Port of Akita
Review and History

The Port of Akita lies on the northwestern shores of the Sea of Japan in Honsu, Japan’s main and largest island. The area holds many volcanoes, and the plateau is blessed with a covering of white fir trees and alpine plants. Fissures release steam, boiling mud, and smoke. While the city was officially founded in 1889, it has been an important city in the northern regions of Japan since medieval times. In 2007, over 330 thousand people lived in the Port of Akita.

The Port of Akita is near Japan’s most important oil fields, and oil refining is a major industry for the city. Other industries include metal working and silk textiles. Lumbering and timber are also important to the Prefecture’s economy. The area around the Port of Akita includes rich deposits of copper, sulfur, lead, and manganese.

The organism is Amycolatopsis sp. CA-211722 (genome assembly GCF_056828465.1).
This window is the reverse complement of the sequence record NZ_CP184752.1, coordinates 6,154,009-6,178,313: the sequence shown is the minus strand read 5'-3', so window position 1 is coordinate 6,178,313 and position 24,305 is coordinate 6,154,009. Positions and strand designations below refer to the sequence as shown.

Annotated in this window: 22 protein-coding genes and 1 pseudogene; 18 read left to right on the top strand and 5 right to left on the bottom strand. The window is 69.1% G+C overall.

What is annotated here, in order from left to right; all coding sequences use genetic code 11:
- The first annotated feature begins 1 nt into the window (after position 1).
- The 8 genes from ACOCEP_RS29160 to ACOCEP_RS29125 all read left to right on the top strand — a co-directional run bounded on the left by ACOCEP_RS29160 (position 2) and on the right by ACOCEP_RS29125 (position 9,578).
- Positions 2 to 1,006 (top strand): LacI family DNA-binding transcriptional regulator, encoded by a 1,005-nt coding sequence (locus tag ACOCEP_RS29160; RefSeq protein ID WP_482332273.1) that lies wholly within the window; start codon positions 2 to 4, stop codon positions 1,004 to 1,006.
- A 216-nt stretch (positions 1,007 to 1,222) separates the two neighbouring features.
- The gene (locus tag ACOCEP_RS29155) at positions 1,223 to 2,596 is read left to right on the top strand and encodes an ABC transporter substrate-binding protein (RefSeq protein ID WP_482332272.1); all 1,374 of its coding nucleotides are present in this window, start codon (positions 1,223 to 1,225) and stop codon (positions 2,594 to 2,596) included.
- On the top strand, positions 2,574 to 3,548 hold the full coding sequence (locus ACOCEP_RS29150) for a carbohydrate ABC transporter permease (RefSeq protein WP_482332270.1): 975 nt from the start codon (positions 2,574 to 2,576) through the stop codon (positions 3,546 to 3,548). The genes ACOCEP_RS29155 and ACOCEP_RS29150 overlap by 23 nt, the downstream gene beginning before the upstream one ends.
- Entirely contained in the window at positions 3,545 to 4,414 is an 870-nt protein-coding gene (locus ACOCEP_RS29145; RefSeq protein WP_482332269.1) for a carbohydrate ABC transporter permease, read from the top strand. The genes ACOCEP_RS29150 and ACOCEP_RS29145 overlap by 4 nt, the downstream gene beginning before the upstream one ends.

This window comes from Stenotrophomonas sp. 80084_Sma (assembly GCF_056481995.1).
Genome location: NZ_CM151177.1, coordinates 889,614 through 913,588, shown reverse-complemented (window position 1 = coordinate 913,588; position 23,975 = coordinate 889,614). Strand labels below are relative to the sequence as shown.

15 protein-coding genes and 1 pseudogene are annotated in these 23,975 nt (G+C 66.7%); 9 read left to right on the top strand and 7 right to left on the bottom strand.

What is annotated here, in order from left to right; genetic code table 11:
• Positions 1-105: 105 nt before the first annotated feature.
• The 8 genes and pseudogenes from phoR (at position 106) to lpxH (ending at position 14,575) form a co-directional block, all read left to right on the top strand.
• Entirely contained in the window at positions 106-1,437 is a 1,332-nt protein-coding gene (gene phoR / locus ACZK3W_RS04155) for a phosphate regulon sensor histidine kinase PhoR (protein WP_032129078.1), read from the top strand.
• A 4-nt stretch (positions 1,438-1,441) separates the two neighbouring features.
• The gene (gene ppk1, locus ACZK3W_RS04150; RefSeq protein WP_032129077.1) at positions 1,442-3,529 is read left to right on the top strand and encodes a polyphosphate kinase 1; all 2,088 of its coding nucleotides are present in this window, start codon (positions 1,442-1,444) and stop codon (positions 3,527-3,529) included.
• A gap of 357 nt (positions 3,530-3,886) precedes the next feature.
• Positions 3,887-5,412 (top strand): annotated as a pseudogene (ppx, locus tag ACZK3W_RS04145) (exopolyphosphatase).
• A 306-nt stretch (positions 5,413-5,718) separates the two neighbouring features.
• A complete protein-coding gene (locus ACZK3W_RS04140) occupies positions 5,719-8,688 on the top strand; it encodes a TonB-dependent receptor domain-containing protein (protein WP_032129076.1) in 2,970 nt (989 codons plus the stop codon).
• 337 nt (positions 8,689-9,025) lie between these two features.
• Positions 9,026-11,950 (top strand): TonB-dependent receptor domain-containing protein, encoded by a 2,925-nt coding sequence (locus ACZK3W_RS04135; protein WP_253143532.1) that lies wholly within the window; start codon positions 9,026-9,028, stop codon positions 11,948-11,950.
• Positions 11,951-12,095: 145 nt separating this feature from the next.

Port History

The City of Akita was incorporated in 1889. In 1902, the Japan National Railway opened the Akita Station. Trolley services were introduced in 1931. In 1941, the Port of Akita was merged with the towns and villages of TsuchizakiMinato, Terauchi, Hiroyamada, and Araya. Another 12 villages were merged into the Port of Akita in 1954.

World War II was devastating for the Port of Akita. Over 130 people were killed in a B-29 air raid on in 1945, the last bombing mission of World War II, just hours before Japan announced its surrender.

In 1973, the city established a regulation to make the Port of Akita a green city. In 1975, the Akita Central Wholesale Market was opened, and the new Akita Airport began operations in 1981.

In August 1982, Akita City, Kawabe town, and Yuwa town were designated as a technopolis. In 1997, the Port of Akita became a “core city,” recognizing its over-300 thousand population.

In 1999, regular ferry service began. In 2001, the Port of Akita played host to the World Games, and the city celebrated its 400th anniversary and the beginning of the Kubota Castle town.

In 2005, the Port of Akita was combined with Kawabe and Yūwa to form the new City of Akita.

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